City could declare smoking a nuisance 

Move would allow residents to sue over secondhand smoke from cigarettes

BELMONT — City officials continue to hunt for a way to declare smoking a nuisance, a move that would allow residents to sue one another over the creation of secondhand smoke.

Many locals have requested the move, particularly those living in apartment complexes with cigarette-smoking neighbors.

George Hubbard, who lives with his mother in an Irene Court apartment, keeps his windows closed around the clock because his downstairs neighbors chain-smoke on their balcony, he said in a letter to the City Council.

"We have brought up the situation to the [building’s] owner and manager, and they refuse to do anything," according to Hubbard, who cannot move because he is currently unemployed. "We have exhausted all means of seeking help ... so far, the law says we do not have a case."

The San Mateo County Board of Supervisors in April banned smoking in common areas of multi-unit housing — and within 30 feet of county-owned buildings — but the ban does not apply to tenants smoking in apartments or on private balconies.

In September, after another resident asked the City Council to declare smoking a public nuisance, City Attorney Marc Zefferano began researching Belmont’s options. Cities such as Dublin have already passed similar measures, according to a report Zefferano will deliver to the City Council Tuesday night.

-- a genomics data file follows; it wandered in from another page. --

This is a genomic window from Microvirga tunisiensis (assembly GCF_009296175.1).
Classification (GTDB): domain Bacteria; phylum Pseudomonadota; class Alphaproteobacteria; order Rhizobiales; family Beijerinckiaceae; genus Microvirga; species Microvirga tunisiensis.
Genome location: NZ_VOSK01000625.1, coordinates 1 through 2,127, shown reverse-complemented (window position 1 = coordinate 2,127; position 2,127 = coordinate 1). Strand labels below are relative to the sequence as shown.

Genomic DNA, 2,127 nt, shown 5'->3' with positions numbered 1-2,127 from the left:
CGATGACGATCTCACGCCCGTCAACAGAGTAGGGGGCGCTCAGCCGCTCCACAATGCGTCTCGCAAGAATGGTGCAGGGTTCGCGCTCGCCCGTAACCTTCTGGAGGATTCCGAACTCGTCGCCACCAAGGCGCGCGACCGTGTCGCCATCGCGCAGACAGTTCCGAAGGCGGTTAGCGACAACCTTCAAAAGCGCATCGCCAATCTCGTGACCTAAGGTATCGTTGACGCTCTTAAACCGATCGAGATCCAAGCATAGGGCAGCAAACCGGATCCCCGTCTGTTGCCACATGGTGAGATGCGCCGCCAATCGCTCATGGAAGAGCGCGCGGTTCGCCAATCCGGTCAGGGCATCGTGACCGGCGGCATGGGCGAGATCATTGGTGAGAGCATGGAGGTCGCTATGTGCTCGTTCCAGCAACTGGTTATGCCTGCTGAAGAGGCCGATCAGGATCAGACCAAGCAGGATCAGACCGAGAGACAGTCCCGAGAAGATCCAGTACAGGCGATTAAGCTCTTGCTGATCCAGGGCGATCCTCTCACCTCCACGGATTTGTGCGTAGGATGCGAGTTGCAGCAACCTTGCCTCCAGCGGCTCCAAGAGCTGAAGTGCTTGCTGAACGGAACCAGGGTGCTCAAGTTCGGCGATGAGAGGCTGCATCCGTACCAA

Zefferano is expected to bring a proposed ordinance to the City Council at a future meeting.

"This doesn’t involve the city, but puts it through the courts," Vice Mayor Coralin Feierbach said. "I’d like to get rid of smoking altogether, but the least we can do is give people some relief."

Meanwhile, officials in neighboring San Carlos want to find ways to crack down on downtown smokers who litter the sidewalks with their cigarette butts, according to Mayor Matt Grocott.

"We’re not looking to ban smoking, but smoking is one of the major littering problems we have," Grocott said. "But if you come down on people too hard, you chase them out of downtown."

Local and state smoking crackdowns are ongoing. The San Mateo County Transit District banned smoking in its bus shelters in January. That same month, Burlingame adopted an ordinance urging smokers to light up further away from city parks and sports fields.

bwinegarner@examiner.com

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Beth Winegarner

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